He is excited to take the next step, and make his family proud, especially his dad, who he challenges playfully, “I told my dad I want to be more famous than him someday. He’s been such a great dad and a real hero. He checks in on me and encourages my hard work. He was the first person I called when I won this award.”

We asked Basir to share his answers to our favorite questions: 

1. What does being named Student of the Month mean to you?
I’m very proud to be recognized for my hard work. I’m excited to call my family tomorrow in Afghanistan and tell them about this honor amongst all the students submitted. I’m especially proud if I’m the first Afghani student and the first at GW to win this honor.

2. Why do you think you were chosen for Student of the Month?

I think there’s something about the courage and effort I’ve put in, as a reflection of the situation we’ve gone through, me and my family. We arrived here with a different language, different culture, and no friends. We just did it. My family supports me entirely; I couldn’t do it without my family. My siblings are also doing great in school; both honor roll. So I think we really earned the respect of our teachers.

3. You were nominated by your counselor Ms. Riggs. Why do you think she nominated you?
Ms. Riggs is unbelievable. She’s been here for like 15 years and she’s the best. Everyone loves her. She’s very kind. She’s the 12th-grade Assistant Principal, but she helps everyone. I went through times when I felt like I was coming to her every day with some sort of problem to solve and she just said ok no problem and helped me out. I think she nominated me because I have a pretty unique story. I left an entire life behind in Afghanistan. Second, I think she sees how respectful I am to everyone around me, and that I’m a good student.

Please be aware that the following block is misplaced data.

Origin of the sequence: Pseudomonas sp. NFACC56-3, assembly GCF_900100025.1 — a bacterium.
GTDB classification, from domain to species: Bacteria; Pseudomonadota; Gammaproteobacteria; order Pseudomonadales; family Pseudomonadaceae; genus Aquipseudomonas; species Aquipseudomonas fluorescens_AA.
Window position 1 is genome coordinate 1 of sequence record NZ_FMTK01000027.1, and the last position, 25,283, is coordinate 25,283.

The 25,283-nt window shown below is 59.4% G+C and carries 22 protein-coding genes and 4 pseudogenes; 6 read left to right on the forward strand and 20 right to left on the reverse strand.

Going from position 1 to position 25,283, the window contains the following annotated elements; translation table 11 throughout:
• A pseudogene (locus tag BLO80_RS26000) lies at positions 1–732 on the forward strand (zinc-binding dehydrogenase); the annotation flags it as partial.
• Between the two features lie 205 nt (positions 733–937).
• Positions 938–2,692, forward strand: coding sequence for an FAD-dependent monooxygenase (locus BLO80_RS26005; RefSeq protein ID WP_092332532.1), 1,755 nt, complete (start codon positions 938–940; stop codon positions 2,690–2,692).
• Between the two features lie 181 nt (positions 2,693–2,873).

4. What is the one thing you’d like to share about yourself that most people don’t know about you?
I have a really big family back home. And we have REALLY good food in Afghanistan. The best Afghani restaurant here is in Bensalem but my mom makes amazing Afghani food. We don’t have fast food much back home so I learned about cheesesteaks early in my time here.  Also, I’m a really good cricket player! I tried to get on a team here but I had a hard time reaching anyone.

5. What do you enjoy most when you’re not at school?
I enjoy using my English. It’s pretty cool to be able to function in a whole new language. It’s really fun and I feel very accomplished.

6. In your opinion, what is the best thing about attending school at GWHS?
Everyone is so nice. I love this school. There’s great diversity here too.

7. What is one way the School District can improve service to our students?
Add more world history to learn about poor countries so people understand the value of what they have- for example, I see students playing with or wasting their food. And, limit student access to technology and smoking so they focus more on their studies.

Basir, congratulations again. You’ve already conquered so much and we can’t wait to see what you do next!